Layout of house F1, alongside images of unearthed artifacts showing the house’s use for crafting pottery.

Perhaps the more sensationalized parts of the Subeixi site are the cemetery artifacts that have been recovered, specifically those of human remains. Spread across three different labeled cemeteries (No. 1, 2, & 3), a total of 19 sets of mummified remains have been catalogued and recovered (13 identified as Caucasian, 3 as Mongolian/Mongoloid, and 3 as being of mixed race/ethnicity), with associated artifacts/grave goods appearing like those found in the house remains (Shevchenko et al., 2013). Cemetery No. 1, located 600 m north of the site, covers over 3000 m² and is split into two sections, with the east section containing 20 burials (8 of which were excavated in 1980, labeled M1-M8) and the west section containing 32 burials (5 excavated in 1980, labeled M9-M13) (Lu & Zheng, 2003). Of the western section excavations, consisting of 4 earth-pit and 1 cave-cum-shaft burials, held unearthed items of pottery, stone, iron, bronze, leather, and other woolen artifacts, with the human remains of one burial (M11) including a woman, man, and infant (Image below). Cemetery No. 3, located on a terrace 80 m west of the site (Area of 80 m x 20 m), was excavated in 1992, unearthing 30 burials and similar funerary objects like ceramic vessels (some containing food remains), wooden wares, ironware, stone tools, bone artifacts, and woolen/leather articles (Gong et al., 2011).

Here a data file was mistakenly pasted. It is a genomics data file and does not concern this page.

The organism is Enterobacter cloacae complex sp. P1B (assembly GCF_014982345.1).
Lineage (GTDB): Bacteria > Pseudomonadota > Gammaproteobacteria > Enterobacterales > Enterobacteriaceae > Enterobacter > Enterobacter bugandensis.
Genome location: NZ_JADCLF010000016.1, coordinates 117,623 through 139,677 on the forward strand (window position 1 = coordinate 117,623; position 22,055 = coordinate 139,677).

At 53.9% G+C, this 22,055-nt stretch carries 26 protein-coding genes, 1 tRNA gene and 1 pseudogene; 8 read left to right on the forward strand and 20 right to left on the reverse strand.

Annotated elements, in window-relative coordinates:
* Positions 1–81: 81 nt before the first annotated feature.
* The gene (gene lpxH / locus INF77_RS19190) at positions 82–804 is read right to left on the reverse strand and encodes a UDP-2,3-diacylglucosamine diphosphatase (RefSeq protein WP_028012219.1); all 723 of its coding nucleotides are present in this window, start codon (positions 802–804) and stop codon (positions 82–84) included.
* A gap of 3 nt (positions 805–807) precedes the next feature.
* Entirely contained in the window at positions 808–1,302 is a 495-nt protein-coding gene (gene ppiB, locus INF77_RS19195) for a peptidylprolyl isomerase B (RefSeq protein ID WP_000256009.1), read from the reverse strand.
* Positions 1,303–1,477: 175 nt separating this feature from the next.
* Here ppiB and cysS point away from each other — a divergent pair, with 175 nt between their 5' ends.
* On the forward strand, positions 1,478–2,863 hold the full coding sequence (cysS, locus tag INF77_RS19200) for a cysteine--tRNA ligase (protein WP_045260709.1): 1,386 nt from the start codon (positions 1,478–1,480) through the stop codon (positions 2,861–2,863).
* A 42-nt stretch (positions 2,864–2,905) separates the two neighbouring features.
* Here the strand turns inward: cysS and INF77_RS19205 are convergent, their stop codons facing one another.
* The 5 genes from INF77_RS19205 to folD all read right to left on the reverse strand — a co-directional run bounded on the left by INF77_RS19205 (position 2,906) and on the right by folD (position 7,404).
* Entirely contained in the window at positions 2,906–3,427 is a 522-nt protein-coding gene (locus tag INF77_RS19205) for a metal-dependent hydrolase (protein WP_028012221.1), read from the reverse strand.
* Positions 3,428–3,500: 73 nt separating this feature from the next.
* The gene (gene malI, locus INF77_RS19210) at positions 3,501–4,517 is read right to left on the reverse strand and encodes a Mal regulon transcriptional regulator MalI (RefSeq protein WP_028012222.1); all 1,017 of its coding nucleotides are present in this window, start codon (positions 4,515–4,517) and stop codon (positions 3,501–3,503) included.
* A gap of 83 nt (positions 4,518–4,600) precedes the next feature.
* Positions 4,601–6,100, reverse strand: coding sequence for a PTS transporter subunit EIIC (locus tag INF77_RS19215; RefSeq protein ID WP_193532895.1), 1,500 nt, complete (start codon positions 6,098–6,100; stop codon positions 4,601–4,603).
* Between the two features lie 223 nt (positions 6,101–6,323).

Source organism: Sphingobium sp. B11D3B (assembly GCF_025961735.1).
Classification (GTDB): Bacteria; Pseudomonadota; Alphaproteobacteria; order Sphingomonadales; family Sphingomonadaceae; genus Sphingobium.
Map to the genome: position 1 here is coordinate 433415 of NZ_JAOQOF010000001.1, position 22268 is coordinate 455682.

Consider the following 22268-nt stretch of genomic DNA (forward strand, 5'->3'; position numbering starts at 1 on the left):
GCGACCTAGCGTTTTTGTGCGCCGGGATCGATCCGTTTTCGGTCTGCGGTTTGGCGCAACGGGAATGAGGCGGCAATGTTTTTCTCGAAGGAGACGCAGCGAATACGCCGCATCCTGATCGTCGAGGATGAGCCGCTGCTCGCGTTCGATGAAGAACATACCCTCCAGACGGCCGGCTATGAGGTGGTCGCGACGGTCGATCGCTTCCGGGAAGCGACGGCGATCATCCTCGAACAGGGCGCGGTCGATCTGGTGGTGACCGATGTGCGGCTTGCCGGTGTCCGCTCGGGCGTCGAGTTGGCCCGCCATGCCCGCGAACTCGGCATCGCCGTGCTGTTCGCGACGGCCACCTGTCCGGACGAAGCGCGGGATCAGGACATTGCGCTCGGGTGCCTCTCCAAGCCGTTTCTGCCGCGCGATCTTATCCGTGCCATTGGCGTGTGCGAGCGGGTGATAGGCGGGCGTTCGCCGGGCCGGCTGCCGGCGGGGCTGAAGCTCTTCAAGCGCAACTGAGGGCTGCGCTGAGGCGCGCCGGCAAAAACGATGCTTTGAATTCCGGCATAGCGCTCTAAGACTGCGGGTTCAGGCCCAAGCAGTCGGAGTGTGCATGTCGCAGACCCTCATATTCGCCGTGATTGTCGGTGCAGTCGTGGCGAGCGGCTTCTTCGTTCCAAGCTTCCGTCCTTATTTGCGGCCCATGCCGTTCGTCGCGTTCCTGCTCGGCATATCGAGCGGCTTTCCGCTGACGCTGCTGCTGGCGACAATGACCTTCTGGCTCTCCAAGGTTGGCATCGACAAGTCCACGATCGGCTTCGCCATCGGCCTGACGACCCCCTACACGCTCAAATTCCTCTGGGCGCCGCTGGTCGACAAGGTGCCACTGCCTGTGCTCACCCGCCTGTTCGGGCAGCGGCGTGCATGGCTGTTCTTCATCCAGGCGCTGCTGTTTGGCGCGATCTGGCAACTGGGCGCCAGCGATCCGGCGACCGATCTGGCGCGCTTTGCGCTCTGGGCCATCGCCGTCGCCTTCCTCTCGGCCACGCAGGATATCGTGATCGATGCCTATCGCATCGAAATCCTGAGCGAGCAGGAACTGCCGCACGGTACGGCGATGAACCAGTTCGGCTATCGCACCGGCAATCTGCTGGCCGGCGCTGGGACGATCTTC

Complete set of mummified female remains found in labeled grave M11 at Cemetery No. 1 site.